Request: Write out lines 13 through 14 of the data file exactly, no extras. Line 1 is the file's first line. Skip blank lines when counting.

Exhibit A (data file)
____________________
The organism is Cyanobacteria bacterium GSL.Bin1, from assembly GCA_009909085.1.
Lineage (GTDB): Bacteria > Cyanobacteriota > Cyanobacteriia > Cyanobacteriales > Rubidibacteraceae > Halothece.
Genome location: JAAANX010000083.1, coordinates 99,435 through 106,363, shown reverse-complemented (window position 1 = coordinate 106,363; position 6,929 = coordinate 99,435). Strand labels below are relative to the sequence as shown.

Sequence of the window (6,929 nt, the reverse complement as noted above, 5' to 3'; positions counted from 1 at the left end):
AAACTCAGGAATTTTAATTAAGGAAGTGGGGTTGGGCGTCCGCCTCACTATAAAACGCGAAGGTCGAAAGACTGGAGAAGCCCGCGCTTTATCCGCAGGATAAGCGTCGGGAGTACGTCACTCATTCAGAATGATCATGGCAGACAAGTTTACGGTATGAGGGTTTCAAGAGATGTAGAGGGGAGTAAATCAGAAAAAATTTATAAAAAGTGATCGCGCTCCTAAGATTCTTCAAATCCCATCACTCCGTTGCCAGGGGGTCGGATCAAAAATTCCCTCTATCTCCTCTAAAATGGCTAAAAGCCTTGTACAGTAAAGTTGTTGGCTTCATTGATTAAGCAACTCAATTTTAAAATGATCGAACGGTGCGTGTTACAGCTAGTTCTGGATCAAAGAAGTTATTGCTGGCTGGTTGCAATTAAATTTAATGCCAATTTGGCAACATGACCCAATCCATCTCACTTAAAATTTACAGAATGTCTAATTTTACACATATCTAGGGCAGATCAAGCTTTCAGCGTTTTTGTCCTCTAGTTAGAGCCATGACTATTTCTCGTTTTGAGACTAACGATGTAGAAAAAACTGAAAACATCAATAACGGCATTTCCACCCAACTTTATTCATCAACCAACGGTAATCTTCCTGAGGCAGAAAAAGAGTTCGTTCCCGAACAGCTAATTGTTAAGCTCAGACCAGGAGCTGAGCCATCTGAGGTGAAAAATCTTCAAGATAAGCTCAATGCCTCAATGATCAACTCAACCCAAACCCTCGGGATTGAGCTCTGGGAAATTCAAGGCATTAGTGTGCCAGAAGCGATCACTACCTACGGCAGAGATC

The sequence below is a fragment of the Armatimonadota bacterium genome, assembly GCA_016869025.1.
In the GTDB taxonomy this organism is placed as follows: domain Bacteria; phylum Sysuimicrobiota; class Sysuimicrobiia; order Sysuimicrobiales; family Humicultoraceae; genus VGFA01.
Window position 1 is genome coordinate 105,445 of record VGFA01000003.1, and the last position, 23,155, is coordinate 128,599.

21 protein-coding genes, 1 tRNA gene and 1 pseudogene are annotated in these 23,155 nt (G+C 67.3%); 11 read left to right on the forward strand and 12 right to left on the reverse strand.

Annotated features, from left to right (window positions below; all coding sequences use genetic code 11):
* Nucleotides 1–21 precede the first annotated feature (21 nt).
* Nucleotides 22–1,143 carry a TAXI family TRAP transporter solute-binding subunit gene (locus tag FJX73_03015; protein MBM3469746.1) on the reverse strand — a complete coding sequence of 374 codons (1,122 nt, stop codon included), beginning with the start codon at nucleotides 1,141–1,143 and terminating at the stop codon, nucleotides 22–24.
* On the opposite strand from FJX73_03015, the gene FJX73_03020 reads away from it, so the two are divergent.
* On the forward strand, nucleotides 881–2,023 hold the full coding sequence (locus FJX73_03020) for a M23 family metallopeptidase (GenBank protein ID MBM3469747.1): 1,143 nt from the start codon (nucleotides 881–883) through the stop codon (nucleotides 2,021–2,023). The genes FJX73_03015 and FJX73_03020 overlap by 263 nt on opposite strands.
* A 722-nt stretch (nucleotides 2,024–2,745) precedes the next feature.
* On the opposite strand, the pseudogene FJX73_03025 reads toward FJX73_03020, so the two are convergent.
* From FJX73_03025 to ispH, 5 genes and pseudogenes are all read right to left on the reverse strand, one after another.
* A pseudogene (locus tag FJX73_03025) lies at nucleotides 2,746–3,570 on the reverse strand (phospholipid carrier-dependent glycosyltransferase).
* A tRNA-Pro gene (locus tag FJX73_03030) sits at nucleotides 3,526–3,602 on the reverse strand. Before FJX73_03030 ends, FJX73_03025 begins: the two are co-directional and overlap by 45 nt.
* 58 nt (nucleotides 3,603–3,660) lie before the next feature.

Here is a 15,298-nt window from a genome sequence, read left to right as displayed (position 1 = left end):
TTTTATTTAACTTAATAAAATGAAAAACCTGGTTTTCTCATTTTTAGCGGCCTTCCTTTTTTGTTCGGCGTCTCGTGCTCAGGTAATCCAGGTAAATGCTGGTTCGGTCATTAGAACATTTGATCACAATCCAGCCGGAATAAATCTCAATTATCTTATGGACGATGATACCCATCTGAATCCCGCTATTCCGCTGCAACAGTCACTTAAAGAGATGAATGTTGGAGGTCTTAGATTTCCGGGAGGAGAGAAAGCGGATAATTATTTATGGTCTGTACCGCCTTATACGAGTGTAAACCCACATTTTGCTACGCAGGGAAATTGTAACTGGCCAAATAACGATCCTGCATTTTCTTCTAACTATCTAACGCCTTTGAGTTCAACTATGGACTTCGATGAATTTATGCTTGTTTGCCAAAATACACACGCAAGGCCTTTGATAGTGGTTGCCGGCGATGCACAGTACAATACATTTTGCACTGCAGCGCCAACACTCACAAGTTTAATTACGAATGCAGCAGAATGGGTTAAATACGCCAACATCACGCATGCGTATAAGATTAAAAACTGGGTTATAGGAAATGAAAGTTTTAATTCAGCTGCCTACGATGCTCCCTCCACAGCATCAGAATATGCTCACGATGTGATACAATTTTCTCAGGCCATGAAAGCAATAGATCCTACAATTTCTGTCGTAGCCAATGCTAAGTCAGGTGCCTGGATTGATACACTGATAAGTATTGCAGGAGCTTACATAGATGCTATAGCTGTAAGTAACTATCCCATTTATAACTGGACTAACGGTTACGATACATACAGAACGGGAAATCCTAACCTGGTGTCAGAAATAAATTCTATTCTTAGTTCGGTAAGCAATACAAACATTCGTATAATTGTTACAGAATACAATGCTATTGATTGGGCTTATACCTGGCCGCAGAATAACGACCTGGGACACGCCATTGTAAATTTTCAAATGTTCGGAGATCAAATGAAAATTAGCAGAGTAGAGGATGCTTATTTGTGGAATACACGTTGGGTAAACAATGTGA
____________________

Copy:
* On the opposite strand from FJX73_03015, the gene FJX73_03020 reads away from it, so the two are divergent.
* On the forward strand, nucleotides 881–2,023 hold the full coding sequence (locus FJX73_03020) for a M23 family metallopeptidase (GenBank protein ID MBM3469747.1): 1,143 nt from the start codon (nucleotides 881–883) through the stop codon (nucleotides 2,021–2,023). The genes FJX73_03015 and FJX73_03020 overlap by 263 nt on opposite strands.